Fitch Revises Swedbank's Outlook to Positive; Affirms IDR at 'A+'

Tue Jun 24, 2014 10:32am EDT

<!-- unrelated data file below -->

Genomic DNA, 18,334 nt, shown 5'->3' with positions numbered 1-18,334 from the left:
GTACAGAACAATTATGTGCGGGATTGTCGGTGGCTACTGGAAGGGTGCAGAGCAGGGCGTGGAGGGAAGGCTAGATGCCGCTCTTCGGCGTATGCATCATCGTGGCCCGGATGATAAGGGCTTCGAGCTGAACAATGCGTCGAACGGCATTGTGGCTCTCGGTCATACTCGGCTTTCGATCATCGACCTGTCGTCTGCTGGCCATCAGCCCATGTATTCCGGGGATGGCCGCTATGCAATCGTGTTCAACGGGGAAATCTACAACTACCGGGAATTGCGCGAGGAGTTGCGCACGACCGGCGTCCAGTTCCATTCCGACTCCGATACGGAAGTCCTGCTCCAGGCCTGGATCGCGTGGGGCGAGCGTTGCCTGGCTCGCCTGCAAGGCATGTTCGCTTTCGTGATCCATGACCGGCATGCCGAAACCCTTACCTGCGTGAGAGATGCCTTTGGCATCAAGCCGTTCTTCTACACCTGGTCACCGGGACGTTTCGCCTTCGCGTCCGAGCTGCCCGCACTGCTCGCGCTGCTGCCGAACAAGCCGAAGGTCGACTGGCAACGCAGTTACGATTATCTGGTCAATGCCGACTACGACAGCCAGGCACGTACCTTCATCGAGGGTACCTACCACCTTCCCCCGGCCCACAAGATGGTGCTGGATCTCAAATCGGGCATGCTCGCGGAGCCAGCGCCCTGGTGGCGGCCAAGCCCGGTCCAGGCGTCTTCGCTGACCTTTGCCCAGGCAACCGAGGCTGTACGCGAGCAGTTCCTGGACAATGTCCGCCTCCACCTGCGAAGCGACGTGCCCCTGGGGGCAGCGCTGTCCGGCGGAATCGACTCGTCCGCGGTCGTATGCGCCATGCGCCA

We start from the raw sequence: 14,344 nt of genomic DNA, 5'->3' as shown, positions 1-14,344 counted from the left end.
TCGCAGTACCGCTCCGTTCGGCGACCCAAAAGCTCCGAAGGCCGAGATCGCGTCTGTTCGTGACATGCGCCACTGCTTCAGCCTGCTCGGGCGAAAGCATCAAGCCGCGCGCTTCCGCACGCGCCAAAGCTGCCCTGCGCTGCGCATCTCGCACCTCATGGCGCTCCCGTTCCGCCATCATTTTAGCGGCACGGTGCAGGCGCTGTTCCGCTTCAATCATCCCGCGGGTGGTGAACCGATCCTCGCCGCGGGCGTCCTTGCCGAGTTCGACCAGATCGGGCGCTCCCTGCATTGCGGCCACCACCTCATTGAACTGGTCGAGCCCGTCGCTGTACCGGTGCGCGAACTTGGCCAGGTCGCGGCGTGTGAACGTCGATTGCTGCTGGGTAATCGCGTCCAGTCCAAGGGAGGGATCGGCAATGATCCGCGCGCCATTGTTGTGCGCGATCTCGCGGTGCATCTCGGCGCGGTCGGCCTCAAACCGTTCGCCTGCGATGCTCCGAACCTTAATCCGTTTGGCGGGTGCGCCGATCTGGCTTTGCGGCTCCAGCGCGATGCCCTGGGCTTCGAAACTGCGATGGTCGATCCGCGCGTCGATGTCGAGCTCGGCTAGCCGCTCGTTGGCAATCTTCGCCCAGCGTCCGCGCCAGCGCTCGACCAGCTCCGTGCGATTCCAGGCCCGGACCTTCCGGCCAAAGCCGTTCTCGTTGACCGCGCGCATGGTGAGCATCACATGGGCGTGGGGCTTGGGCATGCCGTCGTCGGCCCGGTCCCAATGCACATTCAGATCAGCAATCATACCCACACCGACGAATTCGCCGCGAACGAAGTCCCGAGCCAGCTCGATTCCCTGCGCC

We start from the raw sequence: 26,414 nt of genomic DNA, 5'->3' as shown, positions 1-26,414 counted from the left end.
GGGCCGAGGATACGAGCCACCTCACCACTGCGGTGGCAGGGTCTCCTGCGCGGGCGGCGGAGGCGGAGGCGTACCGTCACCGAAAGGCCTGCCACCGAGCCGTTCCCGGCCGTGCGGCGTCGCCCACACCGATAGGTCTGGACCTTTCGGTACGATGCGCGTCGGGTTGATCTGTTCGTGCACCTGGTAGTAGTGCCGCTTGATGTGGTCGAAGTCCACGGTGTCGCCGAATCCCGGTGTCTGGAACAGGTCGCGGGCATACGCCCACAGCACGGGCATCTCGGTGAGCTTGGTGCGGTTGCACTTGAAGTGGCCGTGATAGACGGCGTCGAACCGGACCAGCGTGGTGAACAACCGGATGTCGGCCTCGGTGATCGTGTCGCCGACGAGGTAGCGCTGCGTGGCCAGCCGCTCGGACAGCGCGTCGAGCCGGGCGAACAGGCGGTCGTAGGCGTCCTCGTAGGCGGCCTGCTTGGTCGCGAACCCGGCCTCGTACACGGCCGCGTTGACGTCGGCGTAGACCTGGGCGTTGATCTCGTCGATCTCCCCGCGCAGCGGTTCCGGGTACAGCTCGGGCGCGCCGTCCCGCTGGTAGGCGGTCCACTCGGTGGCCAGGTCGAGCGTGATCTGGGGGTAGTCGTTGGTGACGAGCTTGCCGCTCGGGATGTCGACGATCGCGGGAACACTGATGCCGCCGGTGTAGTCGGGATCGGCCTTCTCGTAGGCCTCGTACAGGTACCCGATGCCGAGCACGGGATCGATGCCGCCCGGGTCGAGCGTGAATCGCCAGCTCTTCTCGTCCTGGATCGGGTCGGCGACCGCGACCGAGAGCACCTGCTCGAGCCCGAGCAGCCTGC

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(The following statement was released by the rating agency) PARIS/LONDON, June 24 (Fitch) Fitch Ratings has revised Swedbank AB's (Swedbank) Outlook to Positive from Stable. The agency has also affirmed the bank's Long-Term Issuer Default Rating (IDR) at 'A+', Viability Rating (VR) at 'a+' and Short-Term IDR at 'F1'. A full list of rating actions is available at the end of this commentary. The rating actions were part of a periodic review of large Swedish and Finnish banks. Fitch will issue a peer report shortly. KEY RATING DRIVERS - IDRS, VR AND SENIOR DEBT The change of Swedbank's Outlook to Positive reflects Fitch's view that Swedbank is building a track record of performance and risk profile that is increasingly in line with that of 'AA-' rated banks. New management was appointed in 2009, when the bank reported a substantial loss due to the crisis in the Baltic countries. Management has since reshaped the bank's balance sheet, targeting not only the Baltic businesses but also Swedbank's overall operations. Fitch expects this to reduce volatility in the bank's performance. Management's execution capabilities in delivering on its strategic objectives are a key rating factor. Risks in the Baltic countries have been reduced, and lending to these countries accounted for 10% of total loans at end-March 2014. The funding of the local subsidiaries is now more balanced, with a loans-to-deposits ratio of around 100%, compared with 200%-250% at the time of the crisis. Problem loans have been conservatively provisioned and actively worked out and underwriting standards tightened, with a much stronger focus on cash-flow generating lending, in contrast to asset-based lending such as real estate in the past. Cost efficiency is improving, strengthening the loss absorption capacity of the Baltic operations. In Sweden, its dominant market both in terms of lending and profit generation, management has been focusing on strengthening the bank's customer relationships. It is a business model Swedbank has in common with its Nordic peers but where it had placed somewhat less emphasis on than its peers in the past. Improving customer satisfaction and cost savings initiatives should support its profitability. In addition, a focus on risk-adjusted returns, again an area where Swedbank had lagged some of its peers in the past, combined with its large bias toward retail banking, should help build a stable low risk profile and resilient profit generation, in line with 'AA-' rated peers, over the cycle. The ratings of Swedbank reflect its focus on risk management and controls, sound earnings generation from its strong domestic franchise, solid capitalisation, and resilient asset quality. These factors outweigh risks related to Swedbank's reliance on wholesale funding, a now more limited exposure to the Baltics, and its high exposure to the Swedish economy, in particular to the real estate market. Swedbank's capitalisation is robust and compares well with peers, both on a risk-weighted and un-weighted basis. At end-March 2014, its common equity Tier 1 ratio was 18.3%, and its Fitch- adjusted leverage ratio (excluding unfunded assets) was 5.6%. Asset quality is solid. Fitch expects a continued fall in the level of impaired loans, a trend in place since 2009. The agency views residential mortgage lending as low risk and expects the performance of the book to remain very strong, even in adverse economic conditions. Swedbank's corporate lending is smaller than at most of its peers', reflecting a stronger historical bias towards retail banking. Nevertheless, the bank has a high exposure to real estate management, although around half relates to residential properties and housing associations; Fitch views the latter as fairly low-risk. Loan impairment charges have been low, benefiting from releases of provisions in the Baltic countries and generally well-performing Nordic countries. Like its Nordic peers, Swedbank relies on wholesale funding, driven by a structural shortage of deposits in Sweden. This reliance is, however, mitigated by prudent liquidity management and a strong focus on covered bonds, with a sizeable portion placed with a domestic captive investor base consisting of large Swedish insurance and pension funds. Swedbank's senior unsecured debt issuance is more limited. RATING SENSITIVITIES - IDRS, VR AND SENIOR DEBT An upgrade may result from continuous strong performance underpinning a track record of high internal capital generation and providing the bank with financial flexibility to absorb unexpected shocks. The ratings are sensitive to a setback in the positive momentum seen in the bank's improved risk appetite and risk profile. Fitch expects Swedbank's financial metrics to outperform most peers', offsetting the bank's reliance on its domestic market. While unexpected, a downgrade could also result from a prolonged inability to competitively access debt capital markets or renewed uncertainty in its Baltic portfolio. A shift away from long-term funding or significant reliance on international investors would likely be rating-negative. Fitch expects Swedbank to maintain a large liquidity buffer and minimise maturity gaps to mitigate funding risks. The agency expects the bank to continue to have strong access to debt capital markets. Given Swedbank's high exposure to Sweden, its ratings are inevitably sensitive to a severe downturn in Sweden. This would particularly be the case should a downturn lead to a significant correction in house prices and wider losses in both Swedbank's mortgage and corporate portfolios. This, however, is not Fitch's central scenario. KEY RATING DRIVERS - SUPPORT RATING AND SUPPORT RATING FLOOR The bank's Support Rating and Support Rating Floor reflect Fitch's expectation that there is an extremely high probability that support would be forthcoming from the Swedish authorities if required. This is driven by Swedbank's importance within the Swedish financial sector. In Fitch's view, there is a clear intention ultimately to reduce implicit state support for financial institutions in the EU, as demonstrated by a series of legislative, regulatory and policy initiatives. As an EU member country, Sweden is subject to the requirements of Bank Recovery and Resolution Directive (BRRD). However, the country was notable in its desire for flexibility in the application of BRRD, in part because of its experience of cleaning up banks in its 1990s crisis, but also because it has a concentrated, largely homogenous banking sector that relies on attracting international and foreign currency funding. For this reason, prudential requirements for its banks are very high. In maintaining control over supervision and resolution decisions, Sweden has more flexibility to interpret and apply BRRD than Banking Union member countries, for example. However, Sweden is bound by EU state aid rules, meaning it does not have full control over support decisions. RATING SENSITIVITIES - SUPPORT RATING AND SUPPORT RATING FLOOR The Support Rating and Support Rating Floor are primarily sensitive to the progress made in implementing a resolution regime in Sweden. As outlined in its report 'Sovereign Support for Banks: Rating Path Expectations' released on 27 March 2014, Fitch believes that support for systemically important Swedish banks, while likely to be less certain within the next one to two years, is still likely to be highly probable. This means that Swedbank's Support Rating and Support Rating Floor are likely to be downgraded to '2' from '1' and revised to 'BBB-' from 'A-' respectively. The Support Rating and Support Rating Floor are also sensitive to a change in Fitch's assumptions about the ability of the Swedish state (AAA/Stable) to provide timely support to the bank, if required. KEY RATING DRIVERS AND SENSITIVITIES - SUBORDINATED DEBT Subordinated debt issued by Swedbank is notched off the bank's VR. Therefore, its rating has been affirmed and is sensitive to a change in Swedbank's VR. In accordance with Fitch's criteria 'Rating Bank Regulatory Capital and Similar Securities', subordinated (lower Tier 2) debt is rated one notch below Swedbank's VR to reflect the above-average loss severity of this type of debt. The rating actions are as follows: Swedbank AB Long-Term IDR: affirmed at 'A+'; Outlook changed to Positive from Stable Short-Term IDR: affirmed at 'F1' Viability Rating: affirmed at 'a+' Support Rating: affirmed at '1' Support Rating Floor: affirmed at 'A-' Senior unsecured debt: affirmed at 'A+' Short-term debt: affirmed at 'F1' Subordinated debt: affirmed at 'A' Contact: Primary Analyst Olivia Perney Guillot Senior Director +33 144 299 174 Fitch France S.A.S 60 Rue de Monceau 75008 Paris Secondary Analyst Bjorn Norrman Director +44 20 3530 1330 Committee Chairperson Eric Dupont Senior Director +33 1 44 29 9 131 Media Relations: Elaine Bailey, London, Tel: +44 203 530 1153, Email: Elaine.Bailey@fitchratings.com. Applicable criteria, 'Global Financial Institutions Rating Criteria', dated 31 January 2014, are available at www.fitchratings.com. Applicable Criteria and Related Research: Global Financial Institutions Rating Criteria here Additional Disclosure Solicitation Status here ALL FITCH CREDIT RATINGS ARE SUBJECT TO CERTAIN LIMITATIONS AND DISCLAIMERS. PLEASE READ THESE LIMITATIONS AND DISCLAIMERS BY FOLLOWING THIS LINK: here. IN ADDITION, RATING DEFINITIONS AND THE TERMS OF USE OF SUCH RATINGS ARE AVAILABLE ON THE AGENCY'S PUBLIC WEBSITE 'WWW.FITCHRATINGS.COM'. PUBLISHED RATINGS, CRITERIA AND METHODOLOGIES ARE AVAILABLE FROM THIS SITE AT ALL TIMES. FITCH'S CODE OF CONDUCT, CONFIDENTIALITY, CONFLICTS OF INTEREST, AFFILIATE FIREWALL, COMPLIANCE AND OTHER RELEVANT POLICIES AND PROCEDURES ARE ALSO AVAILABLE FROM THE 'CODE OF CONDUCT' SECTION OF THIS SITE. FITCH MAY HAVE PROVIDED ANOTHER PERMISSIBLE SERVICE TO THE RATED ENTITY OR ITS RELATED THIRD PARTIES. DETAILS OF THIS SERVICE FOR RATINGS FOR WHICH THE LEAD ANALYST IS BASED IN AN EU-REGISTERED ENTITY CAN BE FOUND ON THE ENTITY SUMMARY PAGE FOR THIS ISSUER ON THE FITCH WEBSITE.